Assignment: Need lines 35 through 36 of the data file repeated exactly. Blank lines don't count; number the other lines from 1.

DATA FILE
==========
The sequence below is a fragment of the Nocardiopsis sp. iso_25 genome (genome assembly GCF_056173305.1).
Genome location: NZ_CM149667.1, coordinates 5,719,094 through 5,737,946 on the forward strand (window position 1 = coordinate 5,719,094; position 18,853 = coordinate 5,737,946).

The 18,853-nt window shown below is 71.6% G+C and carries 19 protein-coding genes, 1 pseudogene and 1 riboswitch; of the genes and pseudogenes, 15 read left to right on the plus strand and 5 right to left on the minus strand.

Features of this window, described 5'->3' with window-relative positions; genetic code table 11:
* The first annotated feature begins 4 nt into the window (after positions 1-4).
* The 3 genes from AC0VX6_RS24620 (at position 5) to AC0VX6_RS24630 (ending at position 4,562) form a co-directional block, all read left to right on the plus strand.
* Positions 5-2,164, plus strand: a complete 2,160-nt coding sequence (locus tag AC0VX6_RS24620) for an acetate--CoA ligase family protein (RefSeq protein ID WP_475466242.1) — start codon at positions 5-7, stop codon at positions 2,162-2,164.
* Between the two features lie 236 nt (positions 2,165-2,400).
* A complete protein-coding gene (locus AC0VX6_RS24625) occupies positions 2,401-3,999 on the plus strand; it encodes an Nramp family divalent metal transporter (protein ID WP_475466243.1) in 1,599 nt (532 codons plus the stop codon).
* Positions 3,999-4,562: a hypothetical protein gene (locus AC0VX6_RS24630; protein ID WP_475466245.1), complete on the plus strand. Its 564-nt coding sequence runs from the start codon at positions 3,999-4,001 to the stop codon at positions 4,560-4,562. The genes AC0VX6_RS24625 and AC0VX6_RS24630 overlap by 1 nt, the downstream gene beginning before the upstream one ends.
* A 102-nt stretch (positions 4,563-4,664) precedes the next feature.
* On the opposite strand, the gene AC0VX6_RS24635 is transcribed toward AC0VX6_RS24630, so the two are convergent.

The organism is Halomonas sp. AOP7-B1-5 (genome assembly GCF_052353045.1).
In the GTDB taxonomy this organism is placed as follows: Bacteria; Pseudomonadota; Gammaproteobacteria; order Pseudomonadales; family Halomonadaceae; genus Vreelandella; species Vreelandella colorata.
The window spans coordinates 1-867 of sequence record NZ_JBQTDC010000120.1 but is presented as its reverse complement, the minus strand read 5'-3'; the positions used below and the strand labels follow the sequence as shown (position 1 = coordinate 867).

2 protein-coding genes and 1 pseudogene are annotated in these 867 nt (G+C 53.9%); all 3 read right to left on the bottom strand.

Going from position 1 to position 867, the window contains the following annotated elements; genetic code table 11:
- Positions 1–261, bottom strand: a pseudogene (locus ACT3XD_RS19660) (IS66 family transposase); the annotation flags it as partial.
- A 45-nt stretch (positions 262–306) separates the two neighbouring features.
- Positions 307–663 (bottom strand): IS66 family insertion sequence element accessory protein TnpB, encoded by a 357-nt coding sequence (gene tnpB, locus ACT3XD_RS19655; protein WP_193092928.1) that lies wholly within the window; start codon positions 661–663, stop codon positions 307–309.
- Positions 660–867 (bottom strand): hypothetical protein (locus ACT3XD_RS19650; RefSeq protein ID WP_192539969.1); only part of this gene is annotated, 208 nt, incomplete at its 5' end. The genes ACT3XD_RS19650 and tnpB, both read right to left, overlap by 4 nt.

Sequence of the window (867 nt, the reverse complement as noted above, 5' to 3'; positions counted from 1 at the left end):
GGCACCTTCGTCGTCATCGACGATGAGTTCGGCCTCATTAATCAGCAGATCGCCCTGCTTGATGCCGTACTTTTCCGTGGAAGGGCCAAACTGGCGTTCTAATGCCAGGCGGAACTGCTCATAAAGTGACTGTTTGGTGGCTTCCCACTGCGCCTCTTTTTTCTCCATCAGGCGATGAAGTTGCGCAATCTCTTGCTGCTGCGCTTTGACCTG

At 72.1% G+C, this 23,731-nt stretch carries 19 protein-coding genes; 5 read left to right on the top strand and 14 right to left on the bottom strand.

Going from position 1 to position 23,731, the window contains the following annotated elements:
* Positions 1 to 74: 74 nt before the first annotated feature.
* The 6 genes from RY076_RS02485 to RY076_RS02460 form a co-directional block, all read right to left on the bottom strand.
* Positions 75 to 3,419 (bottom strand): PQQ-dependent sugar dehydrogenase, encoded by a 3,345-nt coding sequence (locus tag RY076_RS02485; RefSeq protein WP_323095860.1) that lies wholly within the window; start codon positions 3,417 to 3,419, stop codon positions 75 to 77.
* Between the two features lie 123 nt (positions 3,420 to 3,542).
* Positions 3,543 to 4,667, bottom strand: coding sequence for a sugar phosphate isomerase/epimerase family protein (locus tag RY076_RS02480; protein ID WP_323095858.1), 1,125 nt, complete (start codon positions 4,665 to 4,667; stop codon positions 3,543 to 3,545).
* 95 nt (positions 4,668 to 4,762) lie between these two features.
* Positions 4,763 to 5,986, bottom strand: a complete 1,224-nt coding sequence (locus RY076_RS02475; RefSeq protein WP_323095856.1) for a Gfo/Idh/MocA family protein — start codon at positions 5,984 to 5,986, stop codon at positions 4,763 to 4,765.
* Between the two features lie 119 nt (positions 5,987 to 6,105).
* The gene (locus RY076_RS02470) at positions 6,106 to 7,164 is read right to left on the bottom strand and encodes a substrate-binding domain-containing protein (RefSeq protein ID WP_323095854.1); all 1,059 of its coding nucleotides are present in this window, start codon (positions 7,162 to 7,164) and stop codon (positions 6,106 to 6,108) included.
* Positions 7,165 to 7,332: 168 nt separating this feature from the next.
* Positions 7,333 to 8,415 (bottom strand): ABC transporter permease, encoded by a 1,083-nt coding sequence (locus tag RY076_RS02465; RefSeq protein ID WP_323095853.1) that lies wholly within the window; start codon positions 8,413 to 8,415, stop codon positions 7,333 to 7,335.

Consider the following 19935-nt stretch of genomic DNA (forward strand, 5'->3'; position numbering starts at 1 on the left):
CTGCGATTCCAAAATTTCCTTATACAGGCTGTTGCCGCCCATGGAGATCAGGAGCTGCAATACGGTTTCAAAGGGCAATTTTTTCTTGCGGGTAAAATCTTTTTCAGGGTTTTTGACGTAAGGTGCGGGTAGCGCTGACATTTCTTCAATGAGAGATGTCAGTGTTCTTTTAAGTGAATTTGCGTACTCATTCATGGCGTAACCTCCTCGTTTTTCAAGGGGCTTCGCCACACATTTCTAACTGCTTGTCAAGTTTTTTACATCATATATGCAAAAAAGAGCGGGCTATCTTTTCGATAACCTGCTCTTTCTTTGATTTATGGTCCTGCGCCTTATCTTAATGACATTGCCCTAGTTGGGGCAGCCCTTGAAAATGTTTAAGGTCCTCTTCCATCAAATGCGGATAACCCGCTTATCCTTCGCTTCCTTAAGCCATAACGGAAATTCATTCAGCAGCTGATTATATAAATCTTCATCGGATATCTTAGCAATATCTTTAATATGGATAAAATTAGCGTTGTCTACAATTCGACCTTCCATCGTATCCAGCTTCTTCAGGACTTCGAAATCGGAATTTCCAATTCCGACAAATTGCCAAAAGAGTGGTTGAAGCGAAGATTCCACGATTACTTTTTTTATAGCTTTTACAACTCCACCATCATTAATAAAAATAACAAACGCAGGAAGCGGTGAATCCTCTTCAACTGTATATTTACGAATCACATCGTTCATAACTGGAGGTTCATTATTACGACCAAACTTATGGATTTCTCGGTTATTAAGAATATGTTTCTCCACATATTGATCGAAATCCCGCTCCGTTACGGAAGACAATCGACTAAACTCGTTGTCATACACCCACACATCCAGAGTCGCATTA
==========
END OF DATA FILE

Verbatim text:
* Positions 7,165 to 7,332: 168 nt separating this feature from the next.
* Positions 7,333 to 8,415 (bottom strand): ABC transporter permease, encoded by a 1,083-nt coding sequence (locus tag RY076_RS02465; RefSeq protein ID WP_323095853.1) that lies wholly within the window; start codon positions 8,413 to 8,415, stop codon positions 7,333 to 7,335.